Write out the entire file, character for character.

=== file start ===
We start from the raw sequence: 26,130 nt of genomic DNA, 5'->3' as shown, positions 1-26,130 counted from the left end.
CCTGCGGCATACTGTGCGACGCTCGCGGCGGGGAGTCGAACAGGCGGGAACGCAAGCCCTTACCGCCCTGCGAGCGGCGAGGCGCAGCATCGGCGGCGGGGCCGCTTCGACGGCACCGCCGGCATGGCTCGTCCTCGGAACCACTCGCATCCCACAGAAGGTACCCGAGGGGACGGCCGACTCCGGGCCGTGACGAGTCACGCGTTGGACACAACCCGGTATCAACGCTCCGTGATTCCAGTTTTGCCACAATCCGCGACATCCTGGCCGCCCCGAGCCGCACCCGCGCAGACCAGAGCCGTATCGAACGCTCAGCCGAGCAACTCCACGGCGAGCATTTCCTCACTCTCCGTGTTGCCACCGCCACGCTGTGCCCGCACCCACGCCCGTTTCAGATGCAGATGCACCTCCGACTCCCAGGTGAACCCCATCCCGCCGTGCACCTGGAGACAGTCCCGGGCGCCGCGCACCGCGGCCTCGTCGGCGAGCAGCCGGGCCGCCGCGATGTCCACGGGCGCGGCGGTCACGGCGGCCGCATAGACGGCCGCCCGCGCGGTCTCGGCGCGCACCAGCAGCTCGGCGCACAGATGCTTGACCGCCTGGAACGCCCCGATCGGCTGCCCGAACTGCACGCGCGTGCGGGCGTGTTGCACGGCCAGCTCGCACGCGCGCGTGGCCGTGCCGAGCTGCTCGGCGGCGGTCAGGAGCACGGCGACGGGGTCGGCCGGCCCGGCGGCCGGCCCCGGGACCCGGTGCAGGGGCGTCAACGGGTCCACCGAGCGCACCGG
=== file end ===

We start from the raw sequence: 26,130 nt of genomic DNA, 5'->3' as shown, positions 1-26,130 counted from the left end.
CCTGCGGCATACTGTGCGACGCTCGCGGCGGGGAGTCGAACAGGCGGGAACGCAAGCCCTTACCGCCCTGCGAGCGGCGAGGCGCAGCATCGGCGGCGGGGCCGCTTCGACGGCACCGCCGGCATGGCTCGTCCTCGGAACCACTCGCATCCCACAGAAGGTACCCGAGGGGACGGCCGACTCCGGGCCGTGACGAGTCACGCGTTGGACACAACCCGGTATCAACGCTCCGTGATTCCAGTTTTGCCACAATCCGCGACATCCTGGCCGCCCCGAGCCGCACCCGCGCAGACCAGAGCCGTATCGAACGCTCAGCCGAGCAACTCCACGGCGAGCATTTCCTCACTCTCCGTGTTGCCACCGCCACGCTGTGCCCGCACCCACGCCCGTTTCAGATGCAGATGCACCTCCGACTCCCAGGTGAACCCCATCCCGCCGTGCACCTGGAGACAGTCCCGGGCGCCGCGCACCGCGGCCTCGTCGGCGAGCAGCCGGGCCGCCGCGATGTCCACGGGCGCGGCGGTCACGGCGGCCGCATAGACGGCCGCCCGCGCGGTCTCGGCGCGCACCAGCAGCTCGGCGCACAGATGCTTGACCGCCTGGAACGCCCCGATCGGCTGCCCGAACTGCACGCGCGTGCGGGCGTGTTGCACGGCCAGCTCGCACGCGCGCGTGGCCGTGCCGAGCTGCTCGGCGGCGGTCAGGAGCACGGCGACGGGGTCGGCCGGCCCGGCGGCCGGCCCCGGGACCCGGTGCAGGGGCGTCAACGGGTCCACCGAGCGCACCGG